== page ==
the language and be proficient at it then I think it is not impossible for them to reach native like

What the educators could do is not to correct every single mistake that they make, but to
improve their strength even more. Finding mistakes and give them the explicit feedback is
easy, but finding their strength and motivate them to do better in their advanced field would
improve them better and that is how everyone could be developed with motivation. For
example, for adults, since they tend to have advantage on cognitive awareness, they should selfmonitor and apply error correction in their pronunciation.

As an adult, who learns second language, should set the long-term goal and do what is
suitable for them. For older people, who tend to have disadvantages than the children do, not to
make the correction on what is missing, but fulfill the missing part by something you are
suitable with. It is hard to make the changes in habit, but learning new things to fill in the
What makes the perfect teaching style is to understand the relationship between the
Critical Period Hypothesis and the motivation, because to understand the needs of the student
would lead them to improve better. The instructors cannot base on one student to make the
perfect class, and it seems impossible to make the perfect class for everyone of student in the
class, but thinking of the students and always looking for the better solution, would convey how
much effort that the instructor puts in, can motivates students.
As the conclusion, what can be changed to improve the second language learning is not
the Critical Hypothesis Period, because it is almost set before the children turn to puberty, but
motivation can be changed. Instructor who can motivate children with great teaching method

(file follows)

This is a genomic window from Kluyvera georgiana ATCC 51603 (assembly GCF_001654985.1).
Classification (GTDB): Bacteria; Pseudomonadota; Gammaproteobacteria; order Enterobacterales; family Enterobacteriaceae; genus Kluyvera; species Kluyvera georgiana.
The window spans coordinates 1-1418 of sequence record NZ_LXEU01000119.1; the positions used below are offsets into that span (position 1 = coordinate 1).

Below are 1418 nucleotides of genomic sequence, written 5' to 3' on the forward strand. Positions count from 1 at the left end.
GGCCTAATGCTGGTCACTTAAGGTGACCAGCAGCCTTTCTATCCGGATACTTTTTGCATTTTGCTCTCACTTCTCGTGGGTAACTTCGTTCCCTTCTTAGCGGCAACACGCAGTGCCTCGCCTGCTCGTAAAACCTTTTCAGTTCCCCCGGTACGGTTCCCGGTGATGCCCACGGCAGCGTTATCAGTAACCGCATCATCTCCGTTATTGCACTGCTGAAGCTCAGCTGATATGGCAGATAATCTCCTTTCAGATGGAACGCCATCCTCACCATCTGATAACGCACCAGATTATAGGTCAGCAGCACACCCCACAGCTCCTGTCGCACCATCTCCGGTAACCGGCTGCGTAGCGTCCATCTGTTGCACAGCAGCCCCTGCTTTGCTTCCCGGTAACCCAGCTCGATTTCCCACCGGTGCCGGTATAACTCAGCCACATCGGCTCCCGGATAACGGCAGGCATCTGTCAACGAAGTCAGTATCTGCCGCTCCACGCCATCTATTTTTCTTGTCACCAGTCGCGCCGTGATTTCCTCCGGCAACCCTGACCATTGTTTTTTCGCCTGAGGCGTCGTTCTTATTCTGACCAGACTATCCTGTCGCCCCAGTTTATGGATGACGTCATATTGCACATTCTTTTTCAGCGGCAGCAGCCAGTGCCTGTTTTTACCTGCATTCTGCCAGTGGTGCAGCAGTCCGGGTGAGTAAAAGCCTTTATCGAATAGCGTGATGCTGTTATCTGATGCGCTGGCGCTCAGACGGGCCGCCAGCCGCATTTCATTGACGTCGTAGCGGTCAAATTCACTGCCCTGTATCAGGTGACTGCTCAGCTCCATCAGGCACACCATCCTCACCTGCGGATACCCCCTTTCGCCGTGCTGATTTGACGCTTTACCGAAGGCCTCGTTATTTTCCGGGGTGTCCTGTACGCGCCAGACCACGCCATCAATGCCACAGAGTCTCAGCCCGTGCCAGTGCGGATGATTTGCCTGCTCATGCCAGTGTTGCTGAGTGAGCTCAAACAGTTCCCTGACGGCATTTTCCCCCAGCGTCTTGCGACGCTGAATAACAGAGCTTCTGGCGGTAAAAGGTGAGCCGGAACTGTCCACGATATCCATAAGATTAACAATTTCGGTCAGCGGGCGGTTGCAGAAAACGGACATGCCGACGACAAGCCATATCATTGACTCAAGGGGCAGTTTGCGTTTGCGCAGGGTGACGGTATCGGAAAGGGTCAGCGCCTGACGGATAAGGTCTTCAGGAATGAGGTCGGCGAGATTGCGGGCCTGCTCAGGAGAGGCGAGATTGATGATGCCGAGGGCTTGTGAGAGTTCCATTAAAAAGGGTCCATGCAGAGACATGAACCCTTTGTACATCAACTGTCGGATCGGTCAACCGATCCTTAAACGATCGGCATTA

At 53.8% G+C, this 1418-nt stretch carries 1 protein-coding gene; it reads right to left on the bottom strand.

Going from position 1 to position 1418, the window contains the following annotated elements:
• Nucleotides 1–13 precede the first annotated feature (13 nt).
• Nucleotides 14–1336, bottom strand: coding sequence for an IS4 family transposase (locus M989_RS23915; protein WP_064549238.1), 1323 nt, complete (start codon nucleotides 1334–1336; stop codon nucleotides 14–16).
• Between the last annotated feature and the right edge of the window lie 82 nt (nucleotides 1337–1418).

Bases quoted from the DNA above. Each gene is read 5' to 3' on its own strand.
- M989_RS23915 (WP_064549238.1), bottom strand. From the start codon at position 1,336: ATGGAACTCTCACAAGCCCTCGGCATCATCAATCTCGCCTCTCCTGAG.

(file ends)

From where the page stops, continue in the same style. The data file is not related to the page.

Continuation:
might be able to slightly affect the Critical Hypothesis Period, but motivation could sometimes
overcome the problem of the age. Yes critical period hypothesis (CPH) present in some cases, but
there is no any results to show that the adult cant learn a correct ascent of second language. As
everyone has different advantages, each age level has a different stimulus that motivates them.
Knowing those stimuli would make the best teaching style and also giving the best teaching style
would increase the bilingual students more in the future.


Birdsong, D. (ed) 1999, Second Language Acquisition and the Critical Period Hypothesis,
Erlbaum, Mahwah, New Jersey.

Brown, H. (2000). Principles of language learning and teaching. New York: Pearson Education.

Lenneberg, E. (1967) Biological foundation of language. New York: John Wiley.

Marinova-Todd, S. H. (2003). Know your grammar. Age and the Acquisition of English as a
Foreign Language. Clevedon: Multilingual Matters, 5976.

McLaughlin, B. (1987). Theories of second language learning. Chicago III: The University of
Chicago Press.

Nikolov, M., & Djigunovic, J. M. (2006). Recent research on age, second language acquisition,
and early foreign language learning. Annual review of applied linguistics, 26, 234-260.

Rubin, J. (1975). What the" good language learner" can teach us. TESOL quarterly, 41-51.

White, L., & Genesee, F. (1996). How native is near-native? The issue of ultimate attainment in
adult second language acquisition. Second language research, 12(3), 233-265.